Mixed messages

It’s not just children who come across a stash of firecrackers without their parents knowledge that’s of concern. Photos on social media and in newspapers often show smiling youngsters holding sparklers with adults nearby.

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Poth said what we’re doing is sending children a mixed message.

“Any other time we would tell them to stay away from fire, it’s dangerous,” he said. “Handing them a lit sparkler or wand, or whatever you want to call it, isn’t much of a difference.”

Summer also is a time when children may be home alone and cooking for themselves. A larger number of burns involving children come from heating up food, such as those flavored noodles and water, in the microwave.

Health officials also grimace at children on riding lawn mowers.

Accidents may not happen every time, but it happens enough, said Leigha Jordan of Safe Kids Guilford, a local injury prevention coalition.

“We hear that a lot — “It never happened to me’ or ‘You never heard about that happening when I was a kid,’” Jordan said. “But the reason we want to get these messages out is because we do see those cases come through our emergency departments.”

No one should be a passenger on a lawnmower, as fun as it may seem, Kuhner said.

Probably “a good handful of kids” are rushed to the ER when the lawn mower hits something or tilts over.

“They got off, jumped off or fell off and got a foot amputated because of it,” Kuhner said of the stories the group hears.

Inches of water

A leading cause of accidental death of children age 5 and younger is drowning — and a good percentage of the children who drown know how to swim.

A child can drown in a couple of inches of water in the bathtub or a wading pool in two minutes or less.

With large family gatherings now taking place around water, there can be a false sense of security with so many adults around.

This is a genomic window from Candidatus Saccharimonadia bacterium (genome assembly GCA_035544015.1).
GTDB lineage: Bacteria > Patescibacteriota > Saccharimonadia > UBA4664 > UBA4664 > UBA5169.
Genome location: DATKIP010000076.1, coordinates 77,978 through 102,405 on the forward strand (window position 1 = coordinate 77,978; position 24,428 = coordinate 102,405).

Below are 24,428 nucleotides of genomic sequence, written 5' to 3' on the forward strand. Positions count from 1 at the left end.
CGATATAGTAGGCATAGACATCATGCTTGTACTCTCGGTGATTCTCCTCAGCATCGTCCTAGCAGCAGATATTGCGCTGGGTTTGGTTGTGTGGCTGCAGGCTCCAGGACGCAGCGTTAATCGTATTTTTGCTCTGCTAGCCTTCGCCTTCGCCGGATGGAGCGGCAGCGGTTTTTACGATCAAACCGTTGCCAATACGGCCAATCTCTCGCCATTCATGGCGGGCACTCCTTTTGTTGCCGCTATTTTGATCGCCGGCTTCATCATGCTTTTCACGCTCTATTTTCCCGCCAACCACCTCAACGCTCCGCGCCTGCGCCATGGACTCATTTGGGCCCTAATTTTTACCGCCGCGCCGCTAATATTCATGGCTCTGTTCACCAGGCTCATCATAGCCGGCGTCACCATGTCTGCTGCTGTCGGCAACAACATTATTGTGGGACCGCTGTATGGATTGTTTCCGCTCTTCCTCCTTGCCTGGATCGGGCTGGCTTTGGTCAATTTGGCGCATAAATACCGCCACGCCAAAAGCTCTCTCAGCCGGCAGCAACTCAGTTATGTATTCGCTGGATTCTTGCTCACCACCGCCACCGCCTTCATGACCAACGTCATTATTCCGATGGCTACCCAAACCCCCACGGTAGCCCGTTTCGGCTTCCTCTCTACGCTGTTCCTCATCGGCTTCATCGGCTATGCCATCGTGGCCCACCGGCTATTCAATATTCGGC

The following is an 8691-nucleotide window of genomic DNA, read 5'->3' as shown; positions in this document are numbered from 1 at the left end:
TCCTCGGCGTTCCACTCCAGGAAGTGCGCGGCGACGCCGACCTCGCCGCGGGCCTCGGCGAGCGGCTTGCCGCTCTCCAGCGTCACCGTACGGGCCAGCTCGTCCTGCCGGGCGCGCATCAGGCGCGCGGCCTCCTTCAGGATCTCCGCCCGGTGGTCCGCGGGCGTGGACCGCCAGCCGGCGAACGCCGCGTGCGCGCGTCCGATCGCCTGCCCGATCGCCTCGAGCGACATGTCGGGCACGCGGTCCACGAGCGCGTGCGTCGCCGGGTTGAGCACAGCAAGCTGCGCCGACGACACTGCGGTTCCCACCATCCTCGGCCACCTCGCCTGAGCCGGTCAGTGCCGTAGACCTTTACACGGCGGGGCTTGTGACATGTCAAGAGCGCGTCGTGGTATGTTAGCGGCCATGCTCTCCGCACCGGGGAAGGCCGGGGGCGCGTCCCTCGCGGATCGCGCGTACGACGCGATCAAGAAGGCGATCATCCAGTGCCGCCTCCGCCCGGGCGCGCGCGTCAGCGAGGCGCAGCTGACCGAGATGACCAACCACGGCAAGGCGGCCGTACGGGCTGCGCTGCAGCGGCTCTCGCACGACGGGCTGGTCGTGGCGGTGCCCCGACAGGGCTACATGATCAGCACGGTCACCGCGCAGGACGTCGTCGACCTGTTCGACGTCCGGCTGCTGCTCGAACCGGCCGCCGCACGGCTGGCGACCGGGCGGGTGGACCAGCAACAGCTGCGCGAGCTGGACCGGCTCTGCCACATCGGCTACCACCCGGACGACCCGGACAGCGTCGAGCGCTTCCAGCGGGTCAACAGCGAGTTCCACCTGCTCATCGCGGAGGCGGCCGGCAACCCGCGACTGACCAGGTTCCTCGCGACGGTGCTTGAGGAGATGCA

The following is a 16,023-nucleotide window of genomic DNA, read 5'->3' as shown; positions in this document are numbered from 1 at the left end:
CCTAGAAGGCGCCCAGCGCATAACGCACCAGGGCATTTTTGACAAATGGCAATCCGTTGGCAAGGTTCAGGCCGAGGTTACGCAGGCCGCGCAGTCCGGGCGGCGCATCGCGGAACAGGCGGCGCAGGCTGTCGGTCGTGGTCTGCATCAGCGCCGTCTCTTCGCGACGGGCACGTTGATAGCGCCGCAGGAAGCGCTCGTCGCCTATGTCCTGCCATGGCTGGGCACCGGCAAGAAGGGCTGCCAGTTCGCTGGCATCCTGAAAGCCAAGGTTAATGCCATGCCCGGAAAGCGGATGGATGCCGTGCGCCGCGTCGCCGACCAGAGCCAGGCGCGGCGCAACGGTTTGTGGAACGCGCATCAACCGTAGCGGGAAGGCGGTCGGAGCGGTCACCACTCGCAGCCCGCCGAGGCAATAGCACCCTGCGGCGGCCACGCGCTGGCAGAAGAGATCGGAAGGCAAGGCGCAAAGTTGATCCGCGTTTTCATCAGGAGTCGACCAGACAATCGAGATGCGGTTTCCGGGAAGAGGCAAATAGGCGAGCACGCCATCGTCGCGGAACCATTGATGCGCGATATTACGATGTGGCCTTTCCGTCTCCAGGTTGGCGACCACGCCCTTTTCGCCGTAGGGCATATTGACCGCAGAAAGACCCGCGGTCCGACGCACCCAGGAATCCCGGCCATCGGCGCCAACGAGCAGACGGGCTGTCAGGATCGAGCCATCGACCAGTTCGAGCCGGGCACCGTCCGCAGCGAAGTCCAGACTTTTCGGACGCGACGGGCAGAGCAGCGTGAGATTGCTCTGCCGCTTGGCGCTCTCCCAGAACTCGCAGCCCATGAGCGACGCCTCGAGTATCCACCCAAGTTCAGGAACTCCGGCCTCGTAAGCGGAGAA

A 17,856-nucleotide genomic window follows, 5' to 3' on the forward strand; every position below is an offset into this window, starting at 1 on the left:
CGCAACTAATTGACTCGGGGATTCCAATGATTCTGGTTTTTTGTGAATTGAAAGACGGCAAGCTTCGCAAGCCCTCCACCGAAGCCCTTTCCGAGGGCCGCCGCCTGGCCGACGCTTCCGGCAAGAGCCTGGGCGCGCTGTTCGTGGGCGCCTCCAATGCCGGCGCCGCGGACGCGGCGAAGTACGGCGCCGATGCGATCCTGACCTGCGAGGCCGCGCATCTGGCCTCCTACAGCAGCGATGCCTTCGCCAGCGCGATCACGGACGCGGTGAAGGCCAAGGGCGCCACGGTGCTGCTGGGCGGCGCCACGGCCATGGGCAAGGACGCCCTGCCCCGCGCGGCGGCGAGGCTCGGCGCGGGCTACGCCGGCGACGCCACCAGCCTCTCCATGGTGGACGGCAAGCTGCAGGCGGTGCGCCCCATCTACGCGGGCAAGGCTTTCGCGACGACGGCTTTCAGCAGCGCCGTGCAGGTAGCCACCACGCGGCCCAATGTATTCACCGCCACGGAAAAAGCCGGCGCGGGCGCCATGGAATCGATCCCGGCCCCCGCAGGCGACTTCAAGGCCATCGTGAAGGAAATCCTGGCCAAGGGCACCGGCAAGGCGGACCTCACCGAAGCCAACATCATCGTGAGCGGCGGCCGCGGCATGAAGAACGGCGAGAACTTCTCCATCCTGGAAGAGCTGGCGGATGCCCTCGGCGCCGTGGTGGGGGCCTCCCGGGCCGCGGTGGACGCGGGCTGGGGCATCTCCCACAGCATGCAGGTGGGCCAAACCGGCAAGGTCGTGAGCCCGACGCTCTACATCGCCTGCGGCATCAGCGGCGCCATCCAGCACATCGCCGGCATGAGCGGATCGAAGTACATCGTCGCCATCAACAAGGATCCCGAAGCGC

“If you are the one responsible for that child, you never look away,” said Daniels, the nurse-manager.

The adults should have a schedule of who is watching, she said.

Children may not have the energy to splash around enough to grab anyone’s attention or be able to call out for help because they may not have enough oxygen in their lungs.

Younger children should always be at an arm’s distance. Parents should stay vigilant with all children.

With some kids swimming in lakes and ponds, perhaps for the first time, parents should alert them to the differences, which can be deadly, Beckles said.

It’s a lot colder in open water, with lower visibility, and the ground is uneven and the depth varies, Beckles said. They should only swim in designated areas and never alone, she said.

Also remember that tubes can deflate and are not a water safety device. Instead, everyone should have on a U.S. Coast Guard-approved life safety vest.

Importance of helmets

The warmer weather also means children are out on pavement.

And the number one cause of visits to the Brenner ER is falls. Many of the visits could have been prevented if the children were wearing helmets and padding while on scooters, bicycles or skates.

These types of accidents can leave them with permanent brain injuries.

If the child is wearing a helmet, often it’s the helmet only that ends up cracked, said Kuhner, the Cone Health emergency pediatric specialist.

“I can’t say that I have ever remembered them having a significant brain injury,” he said of children wearing fitted helmets.

And for those adults who transport children— especially during field trips or if it’s a child that doesn’t normally ride with them — have a plan for making sure all children are accounted for at the destination or before locking up. If a child is riding in the back seat of a car, use a reminder system — possibly one of that child’s toys sitting on a purse or cellphone in the front seat.

“No child should be left unattended in a car even if the windows are cracked,” Kuhner said. “It can still get very hot in that car very quickly.”

He knows from seeing them in the ER.

“The only thing that you can say,” Kuhner said, “is that you can’t leave a child in a car for any length of time.”

Contact Nancy McLaughlin at 336-373-7049 and follow @nmclaughlinNR on Twitter.